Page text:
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Article
Publication date: 15 September 2022

Saima Habib, Farzana Kishwar and Zulfiqar Ali Raza

The purpose of this study is to apply silver nanoparticles on the cellulosic fabric via a green cross-linking approach to obtain antibacterial textiles. The cellulosic

Abstract

Purpose

The purpose of this study is to apply silver nanoparticles on the cellulosic fabric via a green cross-linking approach to obtain antibacterial textiles. The cellulosic fabrics may provide an ideal enclave for microbial growth due to their biodegradable nature and retention of certain nutrients and moisture usually required for microbial colonization. The application of antibacterial finish on the textile surfaces is usually done via synthetic cross-linkers, which, however, may cause toxic effects and halt the biodegradation process.

Design/methodology/approach

Herein, we incorporated citrate moieties on the cellulosic fabric as eco-friendly crosslinkers for the durable and effective application of nanosilver finish. The nanosilver finish was then applied on the citrate-treated cellulosic fabric under the pad-dry-cure method and characterized the specimens for physicochemical, textile and antibacterial properties.

Findings

The results expressed that the as-prepared silver particles possessed spherical morphology with their average size in the nano range and zeta potential being −40 ± 5 mV. The results of advanced analytical characterization demonstrated the successful application of nanosilver on the cellulosic surface with appropriate dispersibility.

Practical implications

The nanosilver-treated fabric exhibited appropriate textile and comfort and durable broad-spectrum antibacterial activity.

Originality/value

The treated cellulosic fabric expressed that the cross-linking, crystalline behavior, surface chemistry, roughness and amphiphilicity could affect some of its comfort and textile properties yet be in the acceptable range for potential applications in medical textiles and environmental sectors.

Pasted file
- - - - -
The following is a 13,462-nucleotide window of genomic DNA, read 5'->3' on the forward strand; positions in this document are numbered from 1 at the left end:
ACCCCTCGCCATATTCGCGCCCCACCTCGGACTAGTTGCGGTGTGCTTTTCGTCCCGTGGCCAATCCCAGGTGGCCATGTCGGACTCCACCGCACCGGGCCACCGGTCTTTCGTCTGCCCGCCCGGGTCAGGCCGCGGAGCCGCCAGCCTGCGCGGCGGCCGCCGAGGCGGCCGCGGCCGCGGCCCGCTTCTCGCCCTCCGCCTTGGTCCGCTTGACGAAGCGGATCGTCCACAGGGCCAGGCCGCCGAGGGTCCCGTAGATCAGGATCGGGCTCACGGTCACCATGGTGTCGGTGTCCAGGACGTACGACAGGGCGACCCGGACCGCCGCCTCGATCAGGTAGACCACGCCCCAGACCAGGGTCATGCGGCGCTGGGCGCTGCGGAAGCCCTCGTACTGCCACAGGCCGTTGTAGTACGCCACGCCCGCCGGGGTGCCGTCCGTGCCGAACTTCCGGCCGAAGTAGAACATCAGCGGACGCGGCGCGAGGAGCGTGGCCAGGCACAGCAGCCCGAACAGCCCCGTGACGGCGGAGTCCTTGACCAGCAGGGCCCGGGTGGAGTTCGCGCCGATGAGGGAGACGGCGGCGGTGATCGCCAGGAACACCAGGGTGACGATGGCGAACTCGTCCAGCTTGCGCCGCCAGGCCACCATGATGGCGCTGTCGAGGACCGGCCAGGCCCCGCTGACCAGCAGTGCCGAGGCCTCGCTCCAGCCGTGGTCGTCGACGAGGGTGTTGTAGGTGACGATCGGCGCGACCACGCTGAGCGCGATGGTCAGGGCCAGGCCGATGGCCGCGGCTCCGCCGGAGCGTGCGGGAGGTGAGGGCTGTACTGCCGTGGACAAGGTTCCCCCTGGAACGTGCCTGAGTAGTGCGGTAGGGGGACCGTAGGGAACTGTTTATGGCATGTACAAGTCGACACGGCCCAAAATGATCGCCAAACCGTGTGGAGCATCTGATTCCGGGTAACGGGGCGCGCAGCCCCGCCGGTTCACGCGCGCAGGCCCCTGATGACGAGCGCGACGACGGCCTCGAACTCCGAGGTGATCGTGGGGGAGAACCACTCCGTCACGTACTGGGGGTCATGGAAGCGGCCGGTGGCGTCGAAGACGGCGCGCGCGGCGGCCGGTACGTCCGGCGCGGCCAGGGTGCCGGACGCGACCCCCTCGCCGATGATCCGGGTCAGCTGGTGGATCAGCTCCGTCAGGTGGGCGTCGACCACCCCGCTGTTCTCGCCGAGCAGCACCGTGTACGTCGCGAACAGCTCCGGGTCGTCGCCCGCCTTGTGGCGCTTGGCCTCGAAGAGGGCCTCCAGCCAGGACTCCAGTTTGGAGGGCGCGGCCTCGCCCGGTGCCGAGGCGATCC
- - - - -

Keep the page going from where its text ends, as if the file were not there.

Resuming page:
Details

Pigment & Resin Technology, vol. ahead-of-print no. ahead-of-print
Type: Research Article
ISSN: 0369-9420

Keywords

Article
Publication date: 28 January 2019

Sibel Kaplan and Ceren Karaman

The purpose of this paper is to investigate thermal comfort performances of socks produced from cotton and regenerated cellulosic fiber yarns by thermal resistance (by a…

Abstract

Purpose

The purpose of this paper is to investigate thermal comfort performances of socks produced from cotton and regenerated cellulosic fiber yarns by thermal resistance (by a newly designed foot thermal manikin), moisture management tester (MMT) parameters and permeability (air and water vapor) tests.

Design/methodology/approach

Single jersey fabrics and socks were knitted from 30 Ne yarns produced from cotton, different regenerated cellulosic fibers (viscose, modal, bamboo, micromodal, Tencel®, Tencel LF®) and their blends. Thermal resistances of the socks were compared by a newly developed thermal foot manikin in a more realistic way than measurements in fabric form. Besides air and water vapor permeability, moisture management parameters of the fabrics were tested to differentiate performances of cellulosic fibers.

Findings

Results show that air permeability, liquid absorption and transfer parameters measured by MMT are generally identical and better for regenerated cellulosic fabrics than cotton. Micromodal and Tencel® have better performances for liquid transfer and overall moisture management capacities are superior for bamboo and Tencel LF®. Thermal resistances of the socks are minimum for Tencel LF® having a cross-linked structure and maximum for viscose socks.

Originality/value